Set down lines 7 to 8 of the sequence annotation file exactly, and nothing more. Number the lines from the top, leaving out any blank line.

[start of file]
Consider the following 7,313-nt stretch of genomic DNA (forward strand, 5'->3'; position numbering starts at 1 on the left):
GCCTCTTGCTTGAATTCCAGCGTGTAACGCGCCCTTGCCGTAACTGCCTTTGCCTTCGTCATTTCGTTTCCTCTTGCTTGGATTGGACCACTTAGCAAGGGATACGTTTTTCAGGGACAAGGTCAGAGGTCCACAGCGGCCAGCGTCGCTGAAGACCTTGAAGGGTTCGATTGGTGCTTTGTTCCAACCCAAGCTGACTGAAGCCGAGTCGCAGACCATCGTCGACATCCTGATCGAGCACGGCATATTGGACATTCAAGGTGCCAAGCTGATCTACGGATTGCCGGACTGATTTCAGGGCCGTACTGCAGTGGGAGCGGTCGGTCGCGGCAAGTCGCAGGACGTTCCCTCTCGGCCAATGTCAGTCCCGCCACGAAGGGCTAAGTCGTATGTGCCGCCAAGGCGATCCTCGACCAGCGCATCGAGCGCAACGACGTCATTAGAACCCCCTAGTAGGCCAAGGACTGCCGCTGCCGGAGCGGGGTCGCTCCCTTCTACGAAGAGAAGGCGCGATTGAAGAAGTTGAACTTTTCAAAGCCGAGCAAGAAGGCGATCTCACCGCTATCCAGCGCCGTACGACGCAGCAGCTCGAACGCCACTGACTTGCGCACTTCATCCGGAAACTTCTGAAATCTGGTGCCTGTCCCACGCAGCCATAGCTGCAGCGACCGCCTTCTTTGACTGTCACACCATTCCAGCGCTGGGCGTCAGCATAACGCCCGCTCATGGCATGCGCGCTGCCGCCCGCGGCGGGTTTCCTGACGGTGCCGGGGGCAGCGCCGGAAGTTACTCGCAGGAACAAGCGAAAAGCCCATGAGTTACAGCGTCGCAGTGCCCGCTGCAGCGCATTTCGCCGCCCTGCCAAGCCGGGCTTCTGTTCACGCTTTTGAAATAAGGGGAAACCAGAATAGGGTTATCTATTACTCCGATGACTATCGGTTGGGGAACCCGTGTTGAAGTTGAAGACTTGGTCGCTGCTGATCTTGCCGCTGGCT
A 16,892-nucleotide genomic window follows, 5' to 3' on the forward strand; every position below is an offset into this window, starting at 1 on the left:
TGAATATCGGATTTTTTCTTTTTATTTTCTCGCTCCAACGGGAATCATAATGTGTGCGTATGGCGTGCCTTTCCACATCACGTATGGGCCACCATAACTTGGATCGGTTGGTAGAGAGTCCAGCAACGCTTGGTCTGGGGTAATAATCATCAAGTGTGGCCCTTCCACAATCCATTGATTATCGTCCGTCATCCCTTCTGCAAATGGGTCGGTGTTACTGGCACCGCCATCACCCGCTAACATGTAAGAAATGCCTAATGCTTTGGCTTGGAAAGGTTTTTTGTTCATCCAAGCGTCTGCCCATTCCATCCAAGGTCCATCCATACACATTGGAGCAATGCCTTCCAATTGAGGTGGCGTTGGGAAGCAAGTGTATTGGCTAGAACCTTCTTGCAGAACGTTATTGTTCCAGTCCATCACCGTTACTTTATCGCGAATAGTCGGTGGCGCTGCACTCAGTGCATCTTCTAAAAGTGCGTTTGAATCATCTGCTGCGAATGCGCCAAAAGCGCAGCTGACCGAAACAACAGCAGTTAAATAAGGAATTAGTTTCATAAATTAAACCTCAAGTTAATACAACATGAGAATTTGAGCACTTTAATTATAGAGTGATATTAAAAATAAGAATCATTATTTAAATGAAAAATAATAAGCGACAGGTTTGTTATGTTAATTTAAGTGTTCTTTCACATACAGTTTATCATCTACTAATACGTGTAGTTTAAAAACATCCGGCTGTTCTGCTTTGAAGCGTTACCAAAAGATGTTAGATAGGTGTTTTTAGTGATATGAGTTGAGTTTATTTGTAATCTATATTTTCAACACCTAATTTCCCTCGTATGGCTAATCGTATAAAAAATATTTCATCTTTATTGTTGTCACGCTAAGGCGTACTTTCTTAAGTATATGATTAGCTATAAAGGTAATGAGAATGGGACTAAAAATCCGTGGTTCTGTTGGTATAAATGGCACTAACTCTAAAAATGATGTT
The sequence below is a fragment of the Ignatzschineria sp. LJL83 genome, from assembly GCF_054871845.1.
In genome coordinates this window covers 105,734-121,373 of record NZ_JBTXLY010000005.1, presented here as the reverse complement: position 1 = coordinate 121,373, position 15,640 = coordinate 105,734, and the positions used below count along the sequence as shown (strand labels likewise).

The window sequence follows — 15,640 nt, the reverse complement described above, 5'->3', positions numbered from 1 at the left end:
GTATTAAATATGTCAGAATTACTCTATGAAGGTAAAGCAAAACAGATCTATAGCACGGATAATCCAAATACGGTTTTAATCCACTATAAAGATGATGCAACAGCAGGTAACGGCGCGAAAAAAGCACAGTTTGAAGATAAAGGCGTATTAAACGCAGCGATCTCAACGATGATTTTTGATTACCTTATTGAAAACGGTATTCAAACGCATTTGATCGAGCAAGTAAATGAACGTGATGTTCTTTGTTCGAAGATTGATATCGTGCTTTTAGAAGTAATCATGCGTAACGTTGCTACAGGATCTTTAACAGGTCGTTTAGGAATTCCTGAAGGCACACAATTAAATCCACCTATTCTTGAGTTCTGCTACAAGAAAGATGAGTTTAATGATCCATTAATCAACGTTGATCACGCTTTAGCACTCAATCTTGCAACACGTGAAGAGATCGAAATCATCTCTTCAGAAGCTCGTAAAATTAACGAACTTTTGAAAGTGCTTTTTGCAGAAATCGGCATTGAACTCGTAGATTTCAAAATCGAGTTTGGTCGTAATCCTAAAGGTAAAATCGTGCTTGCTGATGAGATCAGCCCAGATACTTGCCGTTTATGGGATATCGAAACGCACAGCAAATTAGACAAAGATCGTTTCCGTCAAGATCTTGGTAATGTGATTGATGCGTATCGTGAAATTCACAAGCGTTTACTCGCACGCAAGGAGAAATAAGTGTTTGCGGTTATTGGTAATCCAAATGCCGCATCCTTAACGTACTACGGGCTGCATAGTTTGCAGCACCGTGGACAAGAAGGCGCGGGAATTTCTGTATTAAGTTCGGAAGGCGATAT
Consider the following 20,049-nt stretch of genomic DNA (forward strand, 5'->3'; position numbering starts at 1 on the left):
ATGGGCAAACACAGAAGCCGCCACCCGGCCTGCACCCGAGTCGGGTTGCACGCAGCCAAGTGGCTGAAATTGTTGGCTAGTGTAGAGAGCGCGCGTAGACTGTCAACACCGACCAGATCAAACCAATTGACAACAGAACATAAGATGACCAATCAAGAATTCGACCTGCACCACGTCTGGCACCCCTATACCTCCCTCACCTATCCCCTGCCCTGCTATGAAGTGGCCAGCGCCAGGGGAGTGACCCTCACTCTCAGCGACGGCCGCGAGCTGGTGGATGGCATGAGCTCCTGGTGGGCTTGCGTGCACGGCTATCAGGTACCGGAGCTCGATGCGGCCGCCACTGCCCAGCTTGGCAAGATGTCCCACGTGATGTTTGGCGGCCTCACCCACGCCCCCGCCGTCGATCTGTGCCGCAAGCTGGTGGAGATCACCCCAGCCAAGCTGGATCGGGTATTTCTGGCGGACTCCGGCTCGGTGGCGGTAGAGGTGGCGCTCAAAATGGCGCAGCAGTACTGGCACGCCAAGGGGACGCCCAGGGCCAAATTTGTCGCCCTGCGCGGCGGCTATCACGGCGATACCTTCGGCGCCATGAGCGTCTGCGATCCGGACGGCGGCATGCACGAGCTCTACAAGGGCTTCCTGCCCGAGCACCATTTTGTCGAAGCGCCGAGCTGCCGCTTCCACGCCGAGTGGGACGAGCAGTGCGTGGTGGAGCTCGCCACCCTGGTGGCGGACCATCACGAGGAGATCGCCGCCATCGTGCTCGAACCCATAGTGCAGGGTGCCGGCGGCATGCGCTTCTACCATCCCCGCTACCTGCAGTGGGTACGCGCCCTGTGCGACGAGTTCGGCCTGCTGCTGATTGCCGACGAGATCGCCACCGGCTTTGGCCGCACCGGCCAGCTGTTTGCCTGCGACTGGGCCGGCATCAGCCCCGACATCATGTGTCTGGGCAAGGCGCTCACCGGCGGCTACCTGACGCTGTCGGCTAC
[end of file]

The window sequence follows — 15,640 nt, the reverse complement described above, 5'->3', positions numbered from 1 at the left end:
GTATTAAATATGTCAGAATTACTCTATGAAGGTAAAGCAAAACAGATCTATAGCACGGATAATCCAAATACGGTTTTAATCCACTATAAAGATGATGCAACAGCAGGTAACGGCGCGAAAAAAGCACAGTTTGAAGATAAAGGCGTATTAAACGCAGCGATCTCAACGATGATTTTTGATTACCTTATTGAAAACGGTATTCAAACGCATTTGATCGAGCAAGTAAATGAACGTGATGTTCTTTGTTCGAAGATTGATATCGTGCTTTTAGAAGTAATCATGCGTAACGTTGCTACAGGATCTTTAACAGGTCGTTTAGGAATTCCTGAAGGCACACAATTAAATCCACCTATTCTTGAGTTCTGCTACAAGAAAGATGAGTTTAATGATCCATTAATCAACGTTGATCACGCTTTAGCACTCAATCTTGCAACACGTGAAGAGATCGAAATCATCTCTTCAGAAGCTCGTAAAATTAACGAACTTTTGAAAGTGCTTTTTGCAGAAATCGGCATTGAACTCGTAGATTTCAAAATCGAGTTTGGTCGTAATCCTAAAGGTAAAATCGTGCTTGCTGATGAGATCAGCCCAGATACTTGCCGTTTATGGGATATCGAAACGCACAGCAAATTAGACAAAGATCGTTTCCGTCAAGATCTTGGTAATGTGATTGATGCGTATCGTGAAATTCACAAGCGTTTACTCGCACGCAAGGAGAAATAAGTGTTTGCGGTTATTGGTAATCCAAATGCCGCATCCTTAACGTACTACGGGCTGCATAGTTTGCAGCACCGTGGACAAGAAGGCGCGGGAATTTCTGTATTAAGTTCGGAAGGCGATAT